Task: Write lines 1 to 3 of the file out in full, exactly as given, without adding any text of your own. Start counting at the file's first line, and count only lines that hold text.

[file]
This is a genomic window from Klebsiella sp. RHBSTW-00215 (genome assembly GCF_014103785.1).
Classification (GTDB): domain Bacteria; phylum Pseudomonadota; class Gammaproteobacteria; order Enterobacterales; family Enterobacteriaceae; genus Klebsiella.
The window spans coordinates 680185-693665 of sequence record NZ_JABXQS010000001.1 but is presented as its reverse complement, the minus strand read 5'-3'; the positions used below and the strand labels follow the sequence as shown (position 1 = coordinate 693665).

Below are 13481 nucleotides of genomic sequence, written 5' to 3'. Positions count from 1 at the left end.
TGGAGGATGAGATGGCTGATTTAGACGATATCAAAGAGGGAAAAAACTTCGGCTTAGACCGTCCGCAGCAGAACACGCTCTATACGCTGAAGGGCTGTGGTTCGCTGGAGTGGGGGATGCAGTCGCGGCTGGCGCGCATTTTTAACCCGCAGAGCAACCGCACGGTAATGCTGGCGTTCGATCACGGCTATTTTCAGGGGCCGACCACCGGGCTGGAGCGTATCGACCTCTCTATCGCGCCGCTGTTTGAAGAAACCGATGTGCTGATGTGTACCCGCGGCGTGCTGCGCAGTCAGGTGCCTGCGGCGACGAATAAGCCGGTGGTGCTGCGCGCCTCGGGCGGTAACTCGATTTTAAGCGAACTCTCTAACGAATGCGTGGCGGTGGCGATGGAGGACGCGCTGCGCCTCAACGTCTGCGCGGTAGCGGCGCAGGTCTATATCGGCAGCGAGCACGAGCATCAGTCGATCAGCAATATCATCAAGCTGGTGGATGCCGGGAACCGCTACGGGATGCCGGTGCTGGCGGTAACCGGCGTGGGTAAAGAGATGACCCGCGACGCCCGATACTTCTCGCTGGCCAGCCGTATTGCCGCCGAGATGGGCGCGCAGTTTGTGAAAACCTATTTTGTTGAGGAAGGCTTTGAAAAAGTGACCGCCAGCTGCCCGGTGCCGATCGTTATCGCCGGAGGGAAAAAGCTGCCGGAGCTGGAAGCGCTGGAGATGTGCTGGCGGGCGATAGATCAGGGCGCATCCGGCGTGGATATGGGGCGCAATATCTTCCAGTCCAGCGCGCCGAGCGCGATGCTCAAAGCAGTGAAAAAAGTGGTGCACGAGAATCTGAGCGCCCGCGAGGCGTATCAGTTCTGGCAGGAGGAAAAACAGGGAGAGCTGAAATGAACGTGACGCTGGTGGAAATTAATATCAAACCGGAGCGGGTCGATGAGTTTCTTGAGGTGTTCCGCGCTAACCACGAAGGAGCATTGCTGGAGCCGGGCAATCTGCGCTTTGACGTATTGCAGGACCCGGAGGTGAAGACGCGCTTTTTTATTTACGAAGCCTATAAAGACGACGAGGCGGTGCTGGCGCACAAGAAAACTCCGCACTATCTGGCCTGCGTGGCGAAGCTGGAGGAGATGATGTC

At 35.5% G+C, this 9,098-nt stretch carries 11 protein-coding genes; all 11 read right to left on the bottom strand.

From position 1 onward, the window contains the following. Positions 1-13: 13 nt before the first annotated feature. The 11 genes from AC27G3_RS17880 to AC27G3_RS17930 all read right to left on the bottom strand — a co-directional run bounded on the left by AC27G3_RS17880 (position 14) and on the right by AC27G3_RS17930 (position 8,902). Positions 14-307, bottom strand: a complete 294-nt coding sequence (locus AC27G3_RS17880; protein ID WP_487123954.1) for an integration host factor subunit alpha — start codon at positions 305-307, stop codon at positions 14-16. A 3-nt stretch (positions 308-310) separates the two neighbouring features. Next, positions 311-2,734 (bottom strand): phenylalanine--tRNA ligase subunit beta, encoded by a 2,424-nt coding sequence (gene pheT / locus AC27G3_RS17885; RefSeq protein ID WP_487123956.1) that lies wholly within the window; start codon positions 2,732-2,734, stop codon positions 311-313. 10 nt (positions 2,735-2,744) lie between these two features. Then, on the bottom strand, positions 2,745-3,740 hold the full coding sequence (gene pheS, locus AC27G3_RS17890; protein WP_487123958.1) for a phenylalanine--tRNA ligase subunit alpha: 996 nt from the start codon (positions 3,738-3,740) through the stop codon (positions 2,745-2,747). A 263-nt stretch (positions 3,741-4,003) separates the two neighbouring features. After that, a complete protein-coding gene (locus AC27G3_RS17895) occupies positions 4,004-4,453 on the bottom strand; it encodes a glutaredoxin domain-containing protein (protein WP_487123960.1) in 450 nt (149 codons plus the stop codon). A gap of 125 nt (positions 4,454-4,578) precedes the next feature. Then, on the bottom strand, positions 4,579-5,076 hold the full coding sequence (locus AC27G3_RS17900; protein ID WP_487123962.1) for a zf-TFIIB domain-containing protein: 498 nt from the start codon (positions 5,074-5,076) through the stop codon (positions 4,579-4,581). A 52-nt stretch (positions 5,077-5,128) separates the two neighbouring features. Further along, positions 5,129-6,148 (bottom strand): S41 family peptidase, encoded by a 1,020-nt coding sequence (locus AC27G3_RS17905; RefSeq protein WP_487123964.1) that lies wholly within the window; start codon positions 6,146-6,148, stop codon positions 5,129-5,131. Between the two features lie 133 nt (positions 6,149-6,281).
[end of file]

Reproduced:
This is a genomic window from Klebsiella sp. RHBSTW-00215 (genome assembly GCF_014103785.1).
Classification (GTDB): domain Bacteria; phylum Pseudomonadota; class Gammaproteobacteria; order Enterobacterales; family Enterobacteriaceae; genus Klebsiella.
The window spans coordinates 680185-693665 of sequence record NZ_JABXQS010000001.1 but is presented as its reverse complement, the minus strand read 5'-3'; the positions used below and the strand labels follow the sequence as shown (position 1 = coordinate 693665).